The Tokyo Reporter

Don’t leave home without it: Yes, love hotels accept plastic payment

Nikkan Gendai Mar. 25
“Recently there’s been an increase in customers who pay using credit cards,” writes Shoko Harano, pseudonym of a 36-year-old woman who works at the reception of a love hotel, and who contributes a regular column in Nikkan Gendai (March 25).

According to Harano, males account for about 80 percent of card users. Most of them are older (younger men almost always pay by cash), and typically before paying they will ask what name will appear on the monthly card billing.

Fortunately, it’s rare for love hotels in Japan to bill according to the same name on their outdoor sign. And that’s understandable; after all, who wants to have to explain to his wife a charge from the “Hot Springs Motel” or “Making Whoopie Inn”? In the case of Harano’s employer, for example, the name of a sports gym will appear. (“Honey, I was desperate for a workout and a sauna…”)

It’s also interesting, she writes, to see differences in the way genders present their cards. Men tend to yank the card from their wallet and flip it on the counter in a rather brusque manner; female patrons meticulously withdraw their card and pass it over politely. Ladies invariably accept the receipt too, slipping it into their wallets, as opposed to men who just grunt, “Iranai. Suteteoite” (I don’t need it, throw it away).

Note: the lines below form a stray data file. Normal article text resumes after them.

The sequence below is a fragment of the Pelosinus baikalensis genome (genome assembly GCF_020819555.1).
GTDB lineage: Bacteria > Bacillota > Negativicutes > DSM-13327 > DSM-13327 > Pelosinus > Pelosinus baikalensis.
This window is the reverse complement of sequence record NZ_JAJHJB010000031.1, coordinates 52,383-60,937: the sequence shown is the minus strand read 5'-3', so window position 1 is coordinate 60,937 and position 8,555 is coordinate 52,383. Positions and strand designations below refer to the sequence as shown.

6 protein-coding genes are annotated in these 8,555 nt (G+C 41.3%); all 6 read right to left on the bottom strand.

Likewise for signatures. Male patrons generally produce an indecipherable scribble.

“That’s fine by us, as long as well get the money,” says Harano. “But if they’re so worried about getting caught, it’s safer to pay cash — even if I do get a peep at their wallet’s contents.” (K.S.)

Source: “Ryokin wo kaado de harau dansei ga kamatte kiku koto wa,” Nikkan Gendai (Mar. 25, page 23)

Note: Brief extracts from Japanese vernacular media in the public domain that appear here were translated and summarized under the principle of “fair use.” Every effort has been made to ensure accuracy of the translations. However, we are not responsible for the veracity of their contents. The activities of individuals described herein should not be construed as “typical” behavior of Japanese people nor reflect the intention to portray the country in a negative manner. Our sole aim is to provide examples of various types of reading matter enjoyed by Japanese.

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